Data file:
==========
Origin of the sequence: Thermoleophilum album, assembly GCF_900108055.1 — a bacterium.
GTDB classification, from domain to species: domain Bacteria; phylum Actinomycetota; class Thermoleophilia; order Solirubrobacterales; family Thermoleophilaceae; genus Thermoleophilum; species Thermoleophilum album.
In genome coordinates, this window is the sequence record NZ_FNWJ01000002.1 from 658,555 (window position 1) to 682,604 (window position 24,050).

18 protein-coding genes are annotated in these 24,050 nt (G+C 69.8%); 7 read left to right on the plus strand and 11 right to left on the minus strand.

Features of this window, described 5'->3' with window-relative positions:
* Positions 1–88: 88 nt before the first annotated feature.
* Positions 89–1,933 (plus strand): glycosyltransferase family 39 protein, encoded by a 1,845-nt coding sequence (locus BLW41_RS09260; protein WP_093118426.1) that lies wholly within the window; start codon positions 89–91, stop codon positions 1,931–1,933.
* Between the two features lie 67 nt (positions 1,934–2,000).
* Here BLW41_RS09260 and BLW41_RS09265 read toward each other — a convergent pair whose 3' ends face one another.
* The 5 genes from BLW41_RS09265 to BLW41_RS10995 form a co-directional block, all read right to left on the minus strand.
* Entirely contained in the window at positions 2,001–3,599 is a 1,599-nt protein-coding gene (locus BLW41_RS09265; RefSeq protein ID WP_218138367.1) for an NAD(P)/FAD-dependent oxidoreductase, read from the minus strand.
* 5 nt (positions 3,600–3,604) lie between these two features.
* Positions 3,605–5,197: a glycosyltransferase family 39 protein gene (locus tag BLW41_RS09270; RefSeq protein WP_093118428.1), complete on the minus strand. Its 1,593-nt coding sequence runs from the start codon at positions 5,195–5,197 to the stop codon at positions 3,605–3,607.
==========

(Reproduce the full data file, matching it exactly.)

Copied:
Origin of the sequence: Thermoleophilum album, assembly GCF_900108055.1 — a bacterium.
GTDB classification, from domain to species: domain Bacteria; phylum Actinomycetota; class Thermoleophilia; order Solirubrobacterales; family Thermoleophilaceae; genus Thermoleophilum; species Thermoleophilum album.
In genome coordinates, this window is the sequence record NZ_FNWJ01000002.1 from 658,555 (window position 1) to 682,604 (window position 24,050).

18 protein-coding genes are annotated in these 24,050 nt (G+C 69.8%); 7 read left to right on the plus strand and 11 right to left on the minus strand.

Features of this window, described 5'->3' with window-relative positions:
* Positions 1–88: 88 nt before the first annotated feature.
* Positions 89–1,933 (plus strand): glycosyltransferase family 39 protein, encoded by a 1,845-nt coding sequence (locus BLW41_RS09260; protein WP_093118426.1) that lies wholly within the window; start codon positions 89–91, stop codon positions 1,931–1,933.
* Between the two features lie 67 nt (positions 1,934–2,000).
* Here BLW41_RS09260 and BLW41_RS09265 read toward each other — a convergent pair whose 3' ends face one another.
* The 5 genes from BLW41_RS09265 to BLW41_RS10995 form a co-directional block, all read right to left on the minus strand.
* Entirely contained in the window at positions 2,001–3,599 is a 1,599-nt protein-coding gene (locus BLW41_RS09265; RefSeq protein ID WP_218138367.1) for an NAD(P)/FAD-dependent oxidoreductase, read from the minus strand.
* 5 nt (positions 3,600–3,604) lie between these two features.
* Positions 3,605–5,197: a glycosyltransferase family 39 protein gene (locus tag BLW41_RS09270; RefSeq protein WP_093118428.1), complete on the minus strand. Its 1,593-nt coding sequence runs from the start codon at positions 5,195–5,197 to the stop codon at positions 3,605–3,607.